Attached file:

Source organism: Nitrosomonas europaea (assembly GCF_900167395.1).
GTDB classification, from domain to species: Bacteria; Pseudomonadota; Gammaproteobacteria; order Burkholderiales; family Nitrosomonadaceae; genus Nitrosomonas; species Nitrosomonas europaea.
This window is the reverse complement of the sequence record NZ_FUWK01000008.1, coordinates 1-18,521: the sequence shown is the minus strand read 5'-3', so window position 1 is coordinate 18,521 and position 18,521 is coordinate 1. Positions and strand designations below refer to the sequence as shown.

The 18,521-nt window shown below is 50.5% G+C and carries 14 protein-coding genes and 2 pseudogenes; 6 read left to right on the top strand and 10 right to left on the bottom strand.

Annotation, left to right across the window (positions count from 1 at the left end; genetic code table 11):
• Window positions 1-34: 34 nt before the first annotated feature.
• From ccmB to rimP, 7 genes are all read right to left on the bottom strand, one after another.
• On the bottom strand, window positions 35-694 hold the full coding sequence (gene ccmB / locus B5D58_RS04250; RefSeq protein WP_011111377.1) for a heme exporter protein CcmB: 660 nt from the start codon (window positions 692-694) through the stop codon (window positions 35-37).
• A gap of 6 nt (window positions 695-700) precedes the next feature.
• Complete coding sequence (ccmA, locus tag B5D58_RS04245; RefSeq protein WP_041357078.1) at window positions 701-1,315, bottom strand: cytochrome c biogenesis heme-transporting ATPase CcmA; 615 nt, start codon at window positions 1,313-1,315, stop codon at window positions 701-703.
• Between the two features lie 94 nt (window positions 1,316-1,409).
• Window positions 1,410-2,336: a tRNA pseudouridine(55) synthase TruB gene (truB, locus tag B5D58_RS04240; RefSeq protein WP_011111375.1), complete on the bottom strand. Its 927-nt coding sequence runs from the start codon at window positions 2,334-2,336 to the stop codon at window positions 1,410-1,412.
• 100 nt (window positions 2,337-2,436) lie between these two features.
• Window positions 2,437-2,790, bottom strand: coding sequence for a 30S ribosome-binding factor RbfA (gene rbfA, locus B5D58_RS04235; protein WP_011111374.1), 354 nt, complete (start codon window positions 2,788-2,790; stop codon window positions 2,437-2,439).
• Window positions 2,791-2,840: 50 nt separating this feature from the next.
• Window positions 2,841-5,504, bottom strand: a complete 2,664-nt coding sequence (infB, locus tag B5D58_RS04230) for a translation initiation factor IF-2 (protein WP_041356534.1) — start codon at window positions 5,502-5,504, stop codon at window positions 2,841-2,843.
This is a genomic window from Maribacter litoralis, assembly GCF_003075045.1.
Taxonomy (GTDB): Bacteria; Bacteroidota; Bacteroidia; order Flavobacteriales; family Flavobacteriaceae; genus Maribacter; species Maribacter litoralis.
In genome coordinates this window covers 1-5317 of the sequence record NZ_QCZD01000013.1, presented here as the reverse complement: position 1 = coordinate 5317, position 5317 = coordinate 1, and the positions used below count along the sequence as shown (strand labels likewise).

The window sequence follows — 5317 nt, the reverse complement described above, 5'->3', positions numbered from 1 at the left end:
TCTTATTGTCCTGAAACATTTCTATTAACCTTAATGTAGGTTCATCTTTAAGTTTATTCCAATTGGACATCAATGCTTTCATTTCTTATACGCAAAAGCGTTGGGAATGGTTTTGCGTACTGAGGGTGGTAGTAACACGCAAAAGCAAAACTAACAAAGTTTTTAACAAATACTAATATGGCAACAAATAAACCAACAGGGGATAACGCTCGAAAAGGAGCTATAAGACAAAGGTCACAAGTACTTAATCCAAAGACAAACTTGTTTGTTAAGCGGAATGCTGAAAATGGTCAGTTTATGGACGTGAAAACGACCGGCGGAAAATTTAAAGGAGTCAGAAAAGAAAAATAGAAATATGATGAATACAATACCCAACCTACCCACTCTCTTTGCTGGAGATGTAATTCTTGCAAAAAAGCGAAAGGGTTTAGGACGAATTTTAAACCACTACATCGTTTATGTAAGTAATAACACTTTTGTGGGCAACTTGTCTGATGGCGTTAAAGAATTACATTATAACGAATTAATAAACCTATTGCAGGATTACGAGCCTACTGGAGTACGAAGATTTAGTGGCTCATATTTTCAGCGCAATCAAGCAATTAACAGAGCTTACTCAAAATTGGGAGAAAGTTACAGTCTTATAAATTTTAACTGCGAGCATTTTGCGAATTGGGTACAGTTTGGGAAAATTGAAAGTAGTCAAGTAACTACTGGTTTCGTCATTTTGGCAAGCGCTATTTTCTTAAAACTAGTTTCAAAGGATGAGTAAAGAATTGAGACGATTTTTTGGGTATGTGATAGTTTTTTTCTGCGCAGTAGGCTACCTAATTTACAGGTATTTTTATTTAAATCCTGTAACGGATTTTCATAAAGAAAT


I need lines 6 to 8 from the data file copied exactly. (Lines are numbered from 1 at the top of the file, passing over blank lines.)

• Window positions 1-34: 34 nt before the first annotated feature.
• From ccmB to rimP, 7 genes are all read right to left on the bottom strand, one after another.
• On the bottom strand, window positions 35-694 hold the full coding sequence (gene ccmB / locus B5D58_RS04250; RefSeq protein WP_011111377.1) for a heme exporter protein CcmB: 660 nt from the start codon (window positions 692-694) through the stop codon (window positions 35-37).